The toes of the feet are held together in part by capsular ligaments. These ligaments keep the toes pointed straight. Capsulitis is an inflammation of these ligaments.
Turf toe is a very common condition among football players, as well as other “turf” sports. Turf toe is, simply, a sprain of the ligament of the great toe.
Turf toe may cause severe and chronic pain. If there is an injury to the MPJ, it can lead to prolonged disability, because the MPJ joint is vital to walking. This is the joint involved in the push-off phase of walking and running. If untreated, turf toe can cause hallux rigidus, or an immobile joint in the great toe. Other long-term injuries include painful arthritis and bunions.
In the Journal of foot and ankle surgery, doctors write: Surgical treatment of moderate hallux rigidus remains controversial and the optimal surgical technique has yet to be defined.(8)
Bunions, also referred to as hallux valgus or hallux abducto valgus, and hammertoes (hallux malleus), are two common diagnoses for toe pain whose etiologies can be related to the structures of the forefoot. A multitude of diagnoses can be arrived at for foot/toe pain, though many times the underlying problem, a weakness or injury in the ligaments, tendons or cartilage, is the culprit. For a more detailed discussion on Bunion pain and Prolotherapy.
Runners and dancers are most likely to suffer from sesamoiditis, but really anyone can experience this type of pain in the big toe. It occurs in the ball of the foot as the sesamoid bones become irritated. Like the kneecap, the sesamoid bones act as a pulley. Unlike the kneecap, the sesamoid bones are tiny bones that run along the tendon to the big toe. As they become irritated, they can cause inflammation in the tendon in which they reside. Standard treatment for sesamoiditis include rest, ice and special shoe pads. Unresolved sesamoiditis pain involves removing the sesamoid bones. See our article on Sesamoiditis Pain Treatment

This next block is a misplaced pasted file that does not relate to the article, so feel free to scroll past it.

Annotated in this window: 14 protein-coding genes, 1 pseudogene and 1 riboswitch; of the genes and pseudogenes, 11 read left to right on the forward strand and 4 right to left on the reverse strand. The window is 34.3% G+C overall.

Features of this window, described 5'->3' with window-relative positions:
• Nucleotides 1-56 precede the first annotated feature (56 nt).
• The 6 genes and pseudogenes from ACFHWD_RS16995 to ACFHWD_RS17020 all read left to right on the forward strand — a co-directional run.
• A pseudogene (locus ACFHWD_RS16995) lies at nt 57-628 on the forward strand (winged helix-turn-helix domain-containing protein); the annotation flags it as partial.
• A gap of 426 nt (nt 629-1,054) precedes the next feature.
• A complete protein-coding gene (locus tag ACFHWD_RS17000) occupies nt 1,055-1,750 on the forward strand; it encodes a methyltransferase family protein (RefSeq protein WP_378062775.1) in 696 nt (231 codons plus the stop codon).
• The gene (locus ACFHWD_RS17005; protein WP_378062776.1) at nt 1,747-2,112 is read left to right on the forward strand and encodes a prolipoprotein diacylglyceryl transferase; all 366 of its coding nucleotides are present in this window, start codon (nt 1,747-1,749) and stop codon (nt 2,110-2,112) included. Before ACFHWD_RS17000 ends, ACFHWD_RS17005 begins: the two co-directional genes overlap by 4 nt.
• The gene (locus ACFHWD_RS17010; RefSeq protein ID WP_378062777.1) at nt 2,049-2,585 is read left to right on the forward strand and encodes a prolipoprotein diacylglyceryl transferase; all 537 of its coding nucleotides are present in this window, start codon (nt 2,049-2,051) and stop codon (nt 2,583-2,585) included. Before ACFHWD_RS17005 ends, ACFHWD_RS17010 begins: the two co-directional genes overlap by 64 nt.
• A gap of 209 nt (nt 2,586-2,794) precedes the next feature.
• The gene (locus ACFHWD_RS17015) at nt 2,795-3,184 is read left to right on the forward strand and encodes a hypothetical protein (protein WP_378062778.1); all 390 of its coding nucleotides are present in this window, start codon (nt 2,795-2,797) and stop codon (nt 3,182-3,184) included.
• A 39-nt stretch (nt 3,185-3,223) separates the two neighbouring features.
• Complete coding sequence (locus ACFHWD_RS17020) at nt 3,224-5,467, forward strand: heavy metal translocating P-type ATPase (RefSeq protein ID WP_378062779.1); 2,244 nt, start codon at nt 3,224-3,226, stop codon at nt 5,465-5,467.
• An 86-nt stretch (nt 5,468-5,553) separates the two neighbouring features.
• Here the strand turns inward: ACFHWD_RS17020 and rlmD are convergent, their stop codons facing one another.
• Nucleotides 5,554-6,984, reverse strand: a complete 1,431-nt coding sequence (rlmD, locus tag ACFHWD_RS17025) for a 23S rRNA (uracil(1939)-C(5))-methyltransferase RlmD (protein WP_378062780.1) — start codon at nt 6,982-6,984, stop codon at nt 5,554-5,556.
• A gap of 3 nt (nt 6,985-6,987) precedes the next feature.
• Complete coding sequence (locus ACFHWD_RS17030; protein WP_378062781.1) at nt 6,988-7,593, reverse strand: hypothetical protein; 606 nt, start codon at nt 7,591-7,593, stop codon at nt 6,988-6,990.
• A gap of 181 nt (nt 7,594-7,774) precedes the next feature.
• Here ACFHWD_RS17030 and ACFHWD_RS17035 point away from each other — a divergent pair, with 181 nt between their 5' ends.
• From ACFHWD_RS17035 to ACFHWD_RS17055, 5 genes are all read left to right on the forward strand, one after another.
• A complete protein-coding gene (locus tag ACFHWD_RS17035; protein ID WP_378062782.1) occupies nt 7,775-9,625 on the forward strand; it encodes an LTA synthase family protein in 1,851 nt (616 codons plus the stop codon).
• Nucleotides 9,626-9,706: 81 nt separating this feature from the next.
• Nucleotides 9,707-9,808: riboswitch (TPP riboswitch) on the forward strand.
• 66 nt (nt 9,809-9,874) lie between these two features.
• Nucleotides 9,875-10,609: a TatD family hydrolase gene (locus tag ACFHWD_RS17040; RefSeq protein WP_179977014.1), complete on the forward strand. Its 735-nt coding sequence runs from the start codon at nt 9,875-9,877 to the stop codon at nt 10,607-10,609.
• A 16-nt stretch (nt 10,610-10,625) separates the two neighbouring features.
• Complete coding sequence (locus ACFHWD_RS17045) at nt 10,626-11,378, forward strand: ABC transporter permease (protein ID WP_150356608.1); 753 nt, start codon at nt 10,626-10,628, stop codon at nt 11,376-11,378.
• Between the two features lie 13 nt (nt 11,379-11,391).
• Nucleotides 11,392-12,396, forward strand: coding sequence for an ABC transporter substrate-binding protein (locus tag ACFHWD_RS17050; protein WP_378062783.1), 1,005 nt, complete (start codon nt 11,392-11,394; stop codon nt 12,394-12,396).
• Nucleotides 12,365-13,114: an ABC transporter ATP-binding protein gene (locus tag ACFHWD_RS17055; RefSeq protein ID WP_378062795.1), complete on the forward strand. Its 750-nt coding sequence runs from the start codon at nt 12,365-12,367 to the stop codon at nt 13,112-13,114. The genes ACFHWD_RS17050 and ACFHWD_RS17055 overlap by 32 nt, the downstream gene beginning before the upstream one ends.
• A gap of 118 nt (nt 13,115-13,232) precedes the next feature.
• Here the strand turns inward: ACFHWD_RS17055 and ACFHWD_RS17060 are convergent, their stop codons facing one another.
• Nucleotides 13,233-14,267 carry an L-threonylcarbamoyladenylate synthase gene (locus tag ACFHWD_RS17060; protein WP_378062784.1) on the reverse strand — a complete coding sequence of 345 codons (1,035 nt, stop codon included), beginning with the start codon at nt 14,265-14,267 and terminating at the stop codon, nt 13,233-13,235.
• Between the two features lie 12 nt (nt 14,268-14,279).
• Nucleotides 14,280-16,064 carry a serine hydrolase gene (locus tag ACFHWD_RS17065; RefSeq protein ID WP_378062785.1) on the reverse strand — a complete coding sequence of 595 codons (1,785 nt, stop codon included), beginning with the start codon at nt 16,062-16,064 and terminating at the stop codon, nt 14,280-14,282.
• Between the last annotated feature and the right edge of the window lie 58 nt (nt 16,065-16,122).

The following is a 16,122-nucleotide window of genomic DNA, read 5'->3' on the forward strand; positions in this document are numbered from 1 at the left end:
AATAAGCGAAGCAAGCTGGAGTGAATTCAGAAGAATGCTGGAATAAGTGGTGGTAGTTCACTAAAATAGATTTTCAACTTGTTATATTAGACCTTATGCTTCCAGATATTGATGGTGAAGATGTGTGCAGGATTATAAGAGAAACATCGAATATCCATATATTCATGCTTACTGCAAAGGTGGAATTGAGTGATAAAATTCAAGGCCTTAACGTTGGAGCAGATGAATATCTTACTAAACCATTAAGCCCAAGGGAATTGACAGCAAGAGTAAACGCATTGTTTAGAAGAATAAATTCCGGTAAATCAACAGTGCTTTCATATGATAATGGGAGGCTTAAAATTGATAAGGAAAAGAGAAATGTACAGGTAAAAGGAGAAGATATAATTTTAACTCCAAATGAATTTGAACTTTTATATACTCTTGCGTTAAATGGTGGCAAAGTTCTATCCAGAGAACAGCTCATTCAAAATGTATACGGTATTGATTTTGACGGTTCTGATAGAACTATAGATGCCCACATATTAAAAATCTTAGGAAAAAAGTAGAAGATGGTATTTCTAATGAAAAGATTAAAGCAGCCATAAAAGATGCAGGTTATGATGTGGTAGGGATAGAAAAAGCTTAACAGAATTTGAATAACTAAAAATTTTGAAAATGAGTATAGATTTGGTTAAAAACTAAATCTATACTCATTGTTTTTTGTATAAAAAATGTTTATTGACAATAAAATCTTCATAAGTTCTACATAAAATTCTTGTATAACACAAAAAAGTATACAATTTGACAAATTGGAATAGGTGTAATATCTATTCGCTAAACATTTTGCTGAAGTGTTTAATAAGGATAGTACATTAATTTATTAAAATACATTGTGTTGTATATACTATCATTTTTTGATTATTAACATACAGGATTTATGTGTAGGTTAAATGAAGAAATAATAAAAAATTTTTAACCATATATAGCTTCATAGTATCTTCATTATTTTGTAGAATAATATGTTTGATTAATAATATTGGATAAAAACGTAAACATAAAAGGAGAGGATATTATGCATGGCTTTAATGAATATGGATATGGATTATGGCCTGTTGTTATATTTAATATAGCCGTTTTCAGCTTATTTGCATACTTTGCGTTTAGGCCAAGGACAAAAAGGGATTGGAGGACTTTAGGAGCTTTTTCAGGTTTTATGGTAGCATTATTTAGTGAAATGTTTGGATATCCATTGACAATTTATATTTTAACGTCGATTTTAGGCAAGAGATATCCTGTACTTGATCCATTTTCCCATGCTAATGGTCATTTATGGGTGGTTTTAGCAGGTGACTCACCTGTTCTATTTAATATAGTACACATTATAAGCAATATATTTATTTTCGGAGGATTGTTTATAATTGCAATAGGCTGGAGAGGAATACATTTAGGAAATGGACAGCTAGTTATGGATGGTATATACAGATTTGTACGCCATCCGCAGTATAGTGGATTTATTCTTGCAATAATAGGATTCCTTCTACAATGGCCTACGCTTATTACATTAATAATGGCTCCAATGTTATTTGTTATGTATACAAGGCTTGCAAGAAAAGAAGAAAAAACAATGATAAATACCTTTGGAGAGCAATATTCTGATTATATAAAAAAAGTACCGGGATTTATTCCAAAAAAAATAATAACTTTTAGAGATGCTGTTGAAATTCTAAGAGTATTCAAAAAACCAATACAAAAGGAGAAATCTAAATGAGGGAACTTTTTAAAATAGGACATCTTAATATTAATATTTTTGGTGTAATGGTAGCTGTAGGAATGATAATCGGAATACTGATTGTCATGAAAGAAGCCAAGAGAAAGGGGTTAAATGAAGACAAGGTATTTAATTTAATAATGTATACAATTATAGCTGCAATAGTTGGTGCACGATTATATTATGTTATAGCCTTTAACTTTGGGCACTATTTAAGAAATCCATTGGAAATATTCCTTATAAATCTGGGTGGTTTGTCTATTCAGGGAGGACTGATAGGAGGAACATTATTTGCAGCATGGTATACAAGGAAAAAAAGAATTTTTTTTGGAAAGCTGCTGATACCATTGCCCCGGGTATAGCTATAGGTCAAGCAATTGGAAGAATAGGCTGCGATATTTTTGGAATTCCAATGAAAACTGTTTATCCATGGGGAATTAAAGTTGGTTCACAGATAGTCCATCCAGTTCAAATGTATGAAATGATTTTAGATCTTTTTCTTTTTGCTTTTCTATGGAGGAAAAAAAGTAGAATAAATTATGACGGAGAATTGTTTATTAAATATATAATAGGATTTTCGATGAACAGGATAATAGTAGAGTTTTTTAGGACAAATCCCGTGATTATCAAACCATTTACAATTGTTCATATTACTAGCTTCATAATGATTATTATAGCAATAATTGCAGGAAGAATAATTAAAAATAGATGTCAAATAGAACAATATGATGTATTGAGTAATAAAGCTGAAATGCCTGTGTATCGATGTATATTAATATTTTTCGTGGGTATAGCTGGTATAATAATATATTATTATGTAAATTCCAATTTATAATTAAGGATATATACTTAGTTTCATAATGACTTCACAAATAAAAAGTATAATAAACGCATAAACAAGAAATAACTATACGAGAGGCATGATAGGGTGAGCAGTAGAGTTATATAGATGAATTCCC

1. Ojofeitimi S, Bronner S, Becica L. Conservative Management of Second Metatarsophalangeal Joint Instability in a Professional Dancer: A Case Report. J Orthop Sports Phys Ther. 2016 Feb;46(2):114-23. [Google Scholar]
2. Hauser RA, Feister WA, Dextrose Prolotherapy with Human Growth Hormone to Treat Chronic First Metatarsophalangeal Joint Pain. The Foot and Ankle Online Journal 5 (9): 1 [Google Scholar]
3. Hauser RA, Hauser MA, Cukla JK. A retrospective observational study on Hackett-Hemwall Dextrose Prolotherapy for unresolved foot and toe pain at an outpatient charity clinic in rural Illinois. J Prolotherapy. 2011;3:543-51. [Google Scholar]
4. Redfern DJ, Vernois J. Percutaneous Surgery for Metatarsalgia and the Lesser Toes. Foot Ankle Clin. 2016 Sep;21(3):527-50. [Google Scholar]
5. Gould JS.Recurrent tarsal tunnel syndrome. Foot Ankle Clin. 2014 Sep;19(3):451-67. doi: 10.1016/j.fcl.2014.06.015. Epub 2014 Jul 12. [Google Scholar]
6. Castillo-López JM, Vargas-Macías A, Domínguez-Maldonado G, Lafuente-Sotillos G, Ramos-Ortega J, Palomo-Toucedo IC, Reina-Bueno M, Munuera-Martínez PV. Metatarsal pain and plantar hyperkeratosis in the forefeet of female professional flamenco dancers. Med Probl Perform Art. 2014 Dec;29(4):193-7.2. [Google Scholar]
8. Schade VL. Surgical Management of Freiberg’s Infraction: A Systematic Review. Foot Ankle Spec. 2015 May 19. [Google Scholar]
9. Slullitel G, López V, Seletti M, Calvi JP, Bartolucci C, Pinton G. Joint Preserving Procedure for Moderate Hallux Rigidus: Does the Metatarsal Index Really Matter?. The Journal of Foot and Ankle Surgery. 2016 Dec 31;55(6):1143-7. [Google Scholar]